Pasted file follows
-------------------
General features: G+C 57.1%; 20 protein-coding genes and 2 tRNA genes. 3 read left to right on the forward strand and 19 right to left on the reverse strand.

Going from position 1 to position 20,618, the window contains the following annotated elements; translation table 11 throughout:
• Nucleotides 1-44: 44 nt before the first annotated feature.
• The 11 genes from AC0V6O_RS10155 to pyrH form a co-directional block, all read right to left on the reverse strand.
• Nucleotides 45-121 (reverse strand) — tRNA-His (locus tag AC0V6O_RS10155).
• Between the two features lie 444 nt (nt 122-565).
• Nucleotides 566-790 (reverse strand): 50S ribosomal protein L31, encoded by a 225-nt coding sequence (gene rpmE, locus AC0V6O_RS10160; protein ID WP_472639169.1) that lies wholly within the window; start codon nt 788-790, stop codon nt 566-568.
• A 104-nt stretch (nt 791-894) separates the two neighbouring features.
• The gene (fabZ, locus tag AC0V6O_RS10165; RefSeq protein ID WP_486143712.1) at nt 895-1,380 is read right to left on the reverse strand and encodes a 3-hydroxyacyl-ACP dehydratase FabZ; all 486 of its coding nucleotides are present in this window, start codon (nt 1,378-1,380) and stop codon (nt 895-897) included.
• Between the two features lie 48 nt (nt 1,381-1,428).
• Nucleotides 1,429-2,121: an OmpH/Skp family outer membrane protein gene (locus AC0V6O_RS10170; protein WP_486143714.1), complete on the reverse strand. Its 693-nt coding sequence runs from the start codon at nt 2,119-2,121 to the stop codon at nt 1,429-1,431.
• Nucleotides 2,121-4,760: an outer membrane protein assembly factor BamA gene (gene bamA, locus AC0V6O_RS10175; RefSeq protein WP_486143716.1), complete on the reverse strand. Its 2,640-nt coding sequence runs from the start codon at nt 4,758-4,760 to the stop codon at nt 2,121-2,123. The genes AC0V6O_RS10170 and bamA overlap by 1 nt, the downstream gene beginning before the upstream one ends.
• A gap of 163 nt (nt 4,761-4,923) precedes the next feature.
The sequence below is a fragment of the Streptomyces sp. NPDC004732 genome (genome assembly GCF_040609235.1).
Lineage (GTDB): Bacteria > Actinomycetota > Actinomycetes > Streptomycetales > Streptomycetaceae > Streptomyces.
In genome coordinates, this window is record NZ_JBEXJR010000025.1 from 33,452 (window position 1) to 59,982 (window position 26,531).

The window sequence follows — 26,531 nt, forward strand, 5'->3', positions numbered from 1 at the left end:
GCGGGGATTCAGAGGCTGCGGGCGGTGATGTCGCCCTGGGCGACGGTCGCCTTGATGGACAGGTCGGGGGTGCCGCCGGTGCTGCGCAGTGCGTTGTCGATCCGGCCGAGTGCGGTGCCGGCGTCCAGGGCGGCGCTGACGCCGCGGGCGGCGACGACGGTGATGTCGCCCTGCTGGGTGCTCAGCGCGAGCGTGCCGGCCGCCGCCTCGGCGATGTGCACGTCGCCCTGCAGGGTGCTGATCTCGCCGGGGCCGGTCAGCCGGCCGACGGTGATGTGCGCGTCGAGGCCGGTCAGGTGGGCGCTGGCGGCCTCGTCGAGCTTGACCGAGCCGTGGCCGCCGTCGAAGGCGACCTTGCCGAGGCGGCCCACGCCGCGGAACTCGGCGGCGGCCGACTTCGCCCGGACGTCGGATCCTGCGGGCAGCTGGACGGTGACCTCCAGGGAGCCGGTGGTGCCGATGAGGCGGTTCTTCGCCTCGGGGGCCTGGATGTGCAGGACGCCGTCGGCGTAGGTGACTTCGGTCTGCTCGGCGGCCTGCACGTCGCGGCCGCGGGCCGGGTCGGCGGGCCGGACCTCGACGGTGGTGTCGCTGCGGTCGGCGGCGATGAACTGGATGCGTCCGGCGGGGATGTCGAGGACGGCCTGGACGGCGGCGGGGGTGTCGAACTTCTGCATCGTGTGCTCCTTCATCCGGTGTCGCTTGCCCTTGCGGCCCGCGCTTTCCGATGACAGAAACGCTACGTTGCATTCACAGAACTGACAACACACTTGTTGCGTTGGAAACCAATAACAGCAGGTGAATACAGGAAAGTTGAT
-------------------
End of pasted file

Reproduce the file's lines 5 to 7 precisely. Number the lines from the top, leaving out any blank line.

• Nucleotides 45-121 (reverse strand) — tRNA-His (locus tag AC0V6O_RS10155).
• Between the two features lie 444 nt (nt 122-565).
• Nucleotides 566-790 (reverse strand): 50S ribosomal protein L31, encoded by a 225-nt coding sequence (gene rpmE, locus AC0V6O_RS10160; protein ID WP_472639169.1) that lies wholly within the window; start codon nt 788-790, stop codon nt 566-568.